Adoption is a great doctrinal truth that is often overlooked in the Christian faith. Over the past year, my wife and I have been seeking the Lord’s direction in our desire to adopt. Consequently, I have also taken the time to study what Scripture tells us about adoption. Adoption is a wondrous doctrine. That we, those justified in Christ, should be called the “children of God” sits at the heart of the gospel message.

This evening, I was reading Sinclair Ferguson’s book, The Christian Life (Carlisle, PA: Banner of Truth, 2005). [Part of my 2011 housecleaning as I have been trying to finish this book for almost a year. It has taken me that long because it is so packed as a doctrinal introduction that I have wanted to read it chapter by chapter, digesting each fully.] Chapter 10, “Sons of God”, uncovered a new layer of understanding regarding the doctrine of adoption in the Bible.

Adoption in the New Testament is probably to be seen against the background of Roman Law with which the apostle Paul would be so familiar. In Roman society, unlike our own, the purpose of adoption in law was not to safeguard the rights and privileges of the child but was exclusively thought of in terms of the benefits and blessings which the adopter received. (p. 95)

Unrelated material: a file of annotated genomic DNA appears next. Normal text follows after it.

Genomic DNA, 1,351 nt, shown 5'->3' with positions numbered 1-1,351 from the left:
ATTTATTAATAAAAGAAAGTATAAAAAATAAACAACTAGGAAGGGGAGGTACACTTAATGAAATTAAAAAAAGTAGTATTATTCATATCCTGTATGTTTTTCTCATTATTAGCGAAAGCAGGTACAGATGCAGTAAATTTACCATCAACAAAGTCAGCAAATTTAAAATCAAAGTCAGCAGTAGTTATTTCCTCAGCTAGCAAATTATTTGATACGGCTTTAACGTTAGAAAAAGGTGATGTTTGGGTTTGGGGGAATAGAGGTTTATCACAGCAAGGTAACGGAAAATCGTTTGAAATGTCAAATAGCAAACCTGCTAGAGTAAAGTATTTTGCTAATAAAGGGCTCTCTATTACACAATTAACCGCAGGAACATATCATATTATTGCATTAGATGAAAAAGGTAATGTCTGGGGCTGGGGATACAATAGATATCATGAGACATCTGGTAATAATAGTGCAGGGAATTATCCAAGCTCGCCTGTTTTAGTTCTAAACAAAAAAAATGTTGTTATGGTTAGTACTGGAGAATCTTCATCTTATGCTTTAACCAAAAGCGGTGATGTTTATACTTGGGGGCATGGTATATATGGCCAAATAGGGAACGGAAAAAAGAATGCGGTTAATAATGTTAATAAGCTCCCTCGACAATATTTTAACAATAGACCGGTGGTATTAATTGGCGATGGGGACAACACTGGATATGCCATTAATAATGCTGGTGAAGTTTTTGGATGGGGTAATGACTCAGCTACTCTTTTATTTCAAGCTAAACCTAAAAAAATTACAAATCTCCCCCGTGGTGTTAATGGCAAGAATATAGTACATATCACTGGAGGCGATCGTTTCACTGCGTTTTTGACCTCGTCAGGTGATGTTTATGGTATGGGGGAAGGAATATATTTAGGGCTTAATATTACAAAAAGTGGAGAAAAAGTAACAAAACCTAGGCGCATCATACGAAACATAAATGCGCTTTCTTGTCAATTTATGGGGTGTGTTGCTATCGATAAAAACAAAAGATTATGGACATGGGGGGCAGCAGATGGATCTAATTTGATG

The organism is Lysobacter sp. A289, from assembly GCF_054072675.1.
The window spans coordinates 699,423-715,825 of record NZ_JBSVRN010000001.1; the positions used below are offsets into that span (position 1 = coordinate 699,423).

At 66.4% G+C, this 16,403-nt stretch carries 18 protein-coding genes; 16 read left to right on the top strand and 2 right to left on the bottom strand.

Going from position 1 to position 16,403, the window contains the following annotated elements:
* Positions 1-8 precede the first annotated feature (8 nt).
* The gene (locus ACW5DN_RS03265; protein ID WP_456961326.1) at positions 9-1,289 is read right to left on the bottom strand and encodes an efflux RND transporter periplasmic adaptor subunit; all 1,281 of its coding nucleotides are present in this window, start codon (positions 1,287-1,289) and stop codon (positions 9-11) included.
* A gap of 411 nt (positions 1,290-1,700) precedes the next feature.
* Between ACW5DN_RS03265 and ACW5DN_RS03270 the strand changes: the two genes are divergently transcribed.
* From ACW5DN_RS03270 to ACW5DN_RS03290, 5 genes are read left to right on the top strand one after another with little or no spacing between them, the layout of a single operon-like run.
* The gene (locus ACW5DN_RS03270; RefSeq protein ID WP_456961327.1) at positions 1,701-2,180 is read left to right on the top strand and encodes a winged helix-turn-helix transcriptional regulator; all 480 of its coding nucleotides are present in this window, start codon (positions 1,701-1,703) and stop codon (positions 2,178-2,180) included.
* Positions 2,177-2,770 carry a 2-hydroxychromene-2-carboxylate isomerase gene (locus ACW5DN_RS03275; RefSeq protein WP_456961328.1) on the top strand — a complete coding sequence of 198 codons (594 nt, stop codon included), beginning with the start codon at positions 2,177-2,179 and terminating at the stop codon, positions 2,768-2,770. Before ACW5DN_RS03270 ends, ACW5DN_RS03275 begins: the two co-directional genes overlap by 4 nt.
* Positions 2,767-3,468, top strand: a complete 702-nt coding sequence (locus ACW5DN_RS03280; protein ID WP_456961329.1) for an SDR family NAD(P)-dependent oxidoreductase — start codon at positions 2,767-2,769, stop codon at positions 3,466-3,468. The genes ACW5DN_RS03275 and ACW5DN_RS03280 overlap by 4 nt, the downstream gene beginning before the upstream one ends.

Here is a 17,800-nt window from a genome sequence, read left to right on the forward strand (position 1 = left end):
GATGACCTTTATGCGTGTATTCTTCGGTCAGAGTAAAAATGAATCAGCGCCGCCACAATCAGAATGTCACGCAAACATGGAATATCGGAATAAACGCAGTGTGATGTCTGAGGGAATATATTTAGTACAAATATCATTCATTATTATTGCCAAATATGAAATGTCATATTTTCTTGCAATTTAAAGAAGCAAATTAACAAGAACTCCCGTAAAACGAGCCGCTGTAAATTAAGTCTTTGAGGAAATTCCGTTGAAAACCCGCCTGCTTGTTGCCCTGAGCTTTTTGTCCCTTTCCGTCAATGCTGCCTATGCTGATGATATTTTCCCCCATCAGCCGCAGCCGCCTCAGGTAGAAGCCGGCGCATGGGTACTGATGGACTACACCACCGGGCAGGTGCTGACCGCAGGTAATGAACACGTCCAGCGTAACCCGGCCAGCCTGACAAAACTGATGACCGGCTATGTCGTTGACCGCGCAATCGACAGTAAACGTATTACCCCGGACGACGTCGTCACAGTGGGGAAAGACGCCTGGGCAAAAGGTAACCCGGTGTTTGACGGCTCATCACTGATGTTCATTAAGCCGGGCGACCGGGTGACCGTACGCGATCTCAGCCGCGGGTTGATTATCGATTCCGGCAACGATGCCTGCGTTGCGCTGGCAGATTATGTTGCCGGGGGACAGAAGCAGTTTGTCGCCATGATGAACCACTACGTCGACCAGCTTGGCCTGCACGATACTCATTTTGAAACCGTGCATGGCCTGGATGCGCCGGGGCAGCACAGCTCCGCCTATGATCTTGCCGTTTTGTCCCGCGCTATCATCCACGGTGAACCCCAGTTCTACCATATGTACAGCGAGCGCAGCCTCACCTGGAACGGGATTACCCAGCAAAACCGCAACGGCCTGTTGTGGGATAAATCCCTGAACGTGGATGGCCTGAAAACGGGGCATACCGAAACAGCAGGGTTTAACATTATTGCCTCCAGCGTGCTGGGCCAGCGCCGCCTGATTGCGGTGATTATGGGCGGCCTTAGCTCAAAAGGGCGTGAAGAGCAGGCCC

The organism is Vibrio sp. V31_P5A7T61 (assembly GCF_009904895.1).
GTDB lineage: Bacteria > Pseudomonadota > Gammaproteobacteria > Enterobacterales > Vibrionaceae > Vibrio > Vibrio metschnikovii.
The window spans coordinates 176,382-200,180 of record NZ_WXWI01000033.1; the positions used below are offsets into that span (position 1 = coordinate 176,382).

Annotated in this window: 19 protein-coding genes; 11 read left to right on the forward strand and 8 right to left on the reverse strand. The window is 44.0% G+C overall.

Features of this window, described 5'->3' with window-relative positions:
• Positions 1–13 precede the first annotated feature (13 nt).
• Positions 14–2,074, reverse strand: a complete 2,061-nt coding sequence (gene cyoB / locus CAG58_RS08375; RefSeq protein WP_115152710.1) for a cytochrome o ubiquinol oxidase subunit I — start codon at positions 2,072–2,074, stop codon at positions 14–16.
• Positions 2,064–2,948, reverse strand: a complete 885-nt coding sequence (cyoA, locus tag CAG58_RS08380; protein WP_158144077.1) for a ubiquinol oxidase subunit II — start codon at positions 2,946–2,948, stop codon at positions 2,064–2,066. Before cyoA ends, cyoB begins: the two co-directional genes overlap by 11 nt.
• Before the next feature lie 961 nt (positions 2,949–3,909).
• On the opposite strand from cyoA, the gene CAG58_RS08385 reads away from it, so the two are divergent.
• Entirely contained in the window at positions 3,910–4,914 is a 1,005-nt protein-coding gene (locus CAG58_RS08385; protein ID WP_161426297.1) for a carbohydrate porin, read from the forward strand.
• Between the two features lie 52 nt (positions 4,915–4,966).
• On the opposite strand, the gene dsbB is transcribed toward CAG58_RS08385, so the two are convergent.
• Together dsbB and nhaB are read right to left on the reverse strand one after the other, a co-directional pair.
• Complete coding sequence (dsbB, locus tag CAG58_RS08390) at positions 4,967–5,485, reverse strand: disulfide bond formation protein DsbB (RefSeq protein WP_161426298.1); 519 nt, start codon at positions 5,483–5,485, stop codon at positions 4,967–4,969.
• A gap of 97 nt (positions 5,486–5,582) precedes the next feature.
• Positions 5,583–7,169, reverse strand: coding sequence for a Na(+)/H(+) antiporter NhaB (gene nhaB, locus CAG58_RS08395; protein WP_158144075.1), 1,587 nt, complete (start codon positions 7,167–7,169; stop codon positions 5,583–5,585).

This Roman background serves to remind us that even the highest privileges of the Christian’s experience do not have his own happiness as their only goal. They all eventually lead to the honour and glory of God. In the adoption of sons and daughters he restores for himself that glory of the image of his Son which was marred and shattered at the Fall. (p. 96)

Our adoption as sons and daughters of God is chiefly for God’s own glory, not for own benefit. But what great benefit we receive! An eternal inheritance as God’s adopted children.

In him we have obtained an inheritance, having been predestined according to the purpose of him who works all things according to the counsel of his will, so that we who were the first to hope in Christ might be to the praise of his glory. In him you also, when you heard the word of truth, the gospel of your salvation, and believed in him, were sealed with the promised Holy Spirit, who is the guarantee of our inheritance until we acquire possession of it, to the praise of his glory. (Ephesians 1:11-14)

The Holy Spirit is the guarantee of our inheritance and it is to God’s glory. From the Westminster Shorter Catechism:

Q. What is the chief end of man?

A. Man’s chief end is to glorify God, and to enjoy him forever.

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